Xolo Maridueña in Blue Beetle (2023)

‘Blue Beetle’ movie review: bright & buzzy DC spectacle ultimately goes splat


A fresh college graduate gets more than he bargained for when he chases down a job offer at a high-tech film in Blue Beetle, which opens in Prague cinemas and worldwide this weekend. Ahead of December’s Aquaman and the Lost Kingdom, the is the next-to-last adventure in the current iteration of the DC Extended Universe, and we can feel sense the brakes being slowly applied.

Blue Beetle looks and sounds great (especially in IMAX), and is bolstered by a charismatic lead turn from Xolo Maridueña (Cobra Kai), but ultimately stumbles under the weight of its soppy storyline, largely comprised of elements lifted from other, better-known superheroes. With James Gunn taking the reigns of the comic book franchise moving forward, this one feels like little more than a splat on a passing windshield.

Set in Palmera City, this DCEU’s version of Miami, Blue Beetle stars Maridueña as 22-year-old Jaime Reyes, who returns home to his family after graduating from college to some bad news. The city, represented by mega-corporation Kord Industries, is about to evict his family from their home unless they can come up with some quick cash.

With Jaime looking to help out his family, including Mom (Elpidia Carrillo), Dad (a standout Damián Alcázar), Nana (Adriana Barraza) and Uncle Rudy (George Lopez), sister Milagro (Belissa Escobedo) gets him an easy job as a cleaner at the spacious estate of Victoria Kord (Susan Sarandon). But when Jaime oversteps his bounds following an argument between Victoria and niece Jenny (Bruna Marquezine) about the war-focused future of their family’s company, the elder Kord literally tells him to ándale.

Feeling bad for her aunt’s treatment of Jaime, Jenny promises him a potential job at their downtown office. But when he shows up unannounced, she instead thrusts a burger box into his hands and tells him to guard it with his life. It contains the titular Blue Beetle scarab: a piece of alien technology that bonds with Jaime and transforms him into a super-powered bug.

After a compelling setup that embraces the films’s hispanic influence while never turning too stereotypical (we can give Uncle Rudy’s La Cucaracha car horn a break for at least being thematically relevant), Blue Beetle devolves into a most unfortunate hodgepodge of superhero movie cliches. We’ve seen the second half of this film dozens of times over the past two decades.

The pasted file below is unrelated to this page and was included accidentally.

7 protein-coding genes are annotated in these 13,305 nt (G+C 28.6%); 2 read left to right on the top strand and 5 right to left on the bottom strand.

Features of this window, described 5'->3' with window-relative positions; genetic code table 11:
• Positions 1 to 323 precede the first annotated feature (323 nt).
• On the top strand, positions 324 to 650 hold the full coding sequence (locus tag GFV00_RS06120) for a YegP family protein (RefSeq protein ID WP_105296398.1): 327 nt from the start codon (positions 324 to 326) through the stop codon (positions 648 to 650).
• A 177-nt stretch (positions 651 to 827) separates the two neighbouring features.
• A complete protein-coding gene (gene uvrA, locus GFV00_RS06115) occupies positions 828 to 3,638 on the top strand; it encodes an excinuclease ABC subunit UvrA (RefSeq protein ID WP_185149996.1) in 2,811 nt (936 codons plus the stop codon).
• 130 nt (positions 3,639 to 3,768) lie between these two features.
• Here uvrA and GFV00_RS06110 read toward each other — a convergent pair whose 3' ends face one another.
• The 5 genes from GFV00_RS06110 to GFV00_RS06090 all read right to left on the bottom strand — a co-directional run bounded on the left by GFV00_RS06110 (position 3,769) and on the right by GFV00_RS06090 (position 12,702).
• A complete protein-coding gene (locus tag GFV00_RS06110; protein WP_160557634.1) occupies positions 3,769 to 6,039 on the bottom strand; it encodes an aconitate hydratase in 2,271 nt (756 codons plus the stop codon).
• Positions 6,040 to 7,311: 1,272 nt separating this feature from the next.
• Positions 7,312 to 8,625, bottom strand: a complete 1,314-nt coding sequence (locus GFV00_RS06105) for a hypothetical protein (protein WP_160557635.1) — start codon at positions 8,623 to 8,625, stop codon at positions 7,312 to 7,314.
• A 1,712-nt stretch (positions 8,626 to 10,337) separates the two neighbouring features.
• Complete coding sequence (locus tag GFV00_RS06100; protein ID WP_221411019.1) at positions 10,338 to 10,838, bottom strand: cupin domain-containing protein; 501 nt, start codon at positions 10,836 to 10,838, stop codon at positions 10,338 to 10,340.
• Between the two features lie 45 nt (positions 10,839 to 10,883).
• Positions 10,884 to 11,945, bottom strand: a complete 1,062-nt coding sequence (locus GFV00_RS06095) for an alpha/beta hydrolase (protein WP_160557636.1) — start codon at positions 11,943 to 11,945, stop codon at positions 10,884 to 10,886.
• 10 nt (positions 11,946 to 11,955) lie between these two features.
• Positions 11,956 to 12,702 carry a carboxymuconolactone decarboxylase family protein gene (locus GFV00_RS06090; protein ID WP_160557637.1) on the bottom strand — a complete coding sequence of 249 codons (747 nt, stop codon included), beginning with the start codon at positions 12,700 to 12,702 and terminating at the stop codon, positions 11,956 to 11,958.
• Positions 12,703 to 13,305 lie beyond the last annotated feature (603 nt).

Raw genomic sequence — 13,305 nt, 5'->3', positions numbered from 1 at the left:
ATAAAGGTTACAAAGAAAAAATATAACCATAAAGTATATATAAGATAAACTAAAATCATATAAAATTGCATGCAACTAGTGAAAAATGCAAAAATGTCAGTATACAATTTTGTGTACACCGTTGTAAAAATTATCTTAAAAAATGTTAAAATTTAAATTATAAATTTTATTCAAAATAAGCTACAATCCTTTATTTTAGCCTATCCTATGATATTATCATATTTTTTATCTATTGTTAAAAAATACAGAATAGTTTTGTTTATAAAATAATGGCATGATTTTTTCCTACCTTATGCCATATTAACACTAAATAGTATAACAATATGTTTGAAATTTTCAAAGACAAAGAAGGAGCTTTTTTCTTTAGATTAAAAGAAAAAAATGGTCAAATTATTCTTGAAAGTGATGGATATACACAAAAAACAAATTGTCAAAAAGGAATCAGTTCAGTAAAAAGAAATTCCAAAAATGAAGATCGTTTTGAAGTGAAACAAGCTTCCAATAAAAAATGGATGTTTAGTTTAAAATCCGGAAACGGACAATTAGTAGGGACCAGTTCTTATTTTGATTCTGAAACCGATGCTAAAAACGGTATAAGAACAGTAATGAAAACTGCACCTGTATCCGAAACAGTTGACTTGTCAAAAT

Blue Beetle features, just to name a few elements: a relationship between the main character and his murderous alien symbiote lifted from Venom; a suite of super-powered suits stolen from Iron Man, with a nod to RoboCop; and a second-generation superhero setup borrowed from Ant-Man (Jenny’s father just happens to be the original Blue Beetle, with a mid-credits gag setting up a sequel that we all know isn’t coming.)

Worst of all: Blue Beetle cribs an Uncle Ben-like backstory from Spider-Man, but robs it of its impact and meaning. Because the movie wants its hero to be altruistic from beginning to end, Jaime doesn’t learn that ‘with great power comes great responsibility,’ or even that ‘no good deed goes unpunished’ (as Spidey found out in No Way Home). Instead, a family member dies here just because Spider-Man did it first.

The mi familia storyline is intended to reflect Blue Beetle‘s hispanic heritage, and it does work to some extent, especially in heartfelt scenes where the upper-class Jenny comes to understand that this scrappy low-income family shares more love than she ever had. But we just saw this same thematic material trotted out months ago during Fast X. As villainous Carapax (Raoul Max Trujillo) barks “your weakness is your love for family” at Jaime, it’s an almost word-for-word echo of Jason Momoa saying the same to Vin Diesel.

The storytelling inadequacies in Blue Beetle are a shame, because the film is more than competently put together by director Angel Manuel Soto, who has a great feel for the material. Palmera City looks great, and the entire film has a striking neon blue-and-purple color scheme backed by a fantastic synthwave score from Bobby Krlic (a.k.a. The Haxan Cloak) that represents the best thing to come out of the movie.

Blue Beetle isn’t exactly a disappointment at this stage in the DCEU, and apart from the by-the-numbers nature of the storyline there’s actually a lot to like here. Ignore the dialogue and narrative and let the visuals and soundtrack soak in, and you might even get some TRON: Legacy vibes.

Blue Beetle


Jason Pirodsky

Jason Pirodsky

Jason Pirodsky has been writing about the Prague film scene and reviewing films in print and online media since 2005. A member of the Online Film Critics Society, you can also catch his musings on life in Prague at expats.cz and tips on mindfulness sourced from ancient principles at MaArtial.com.

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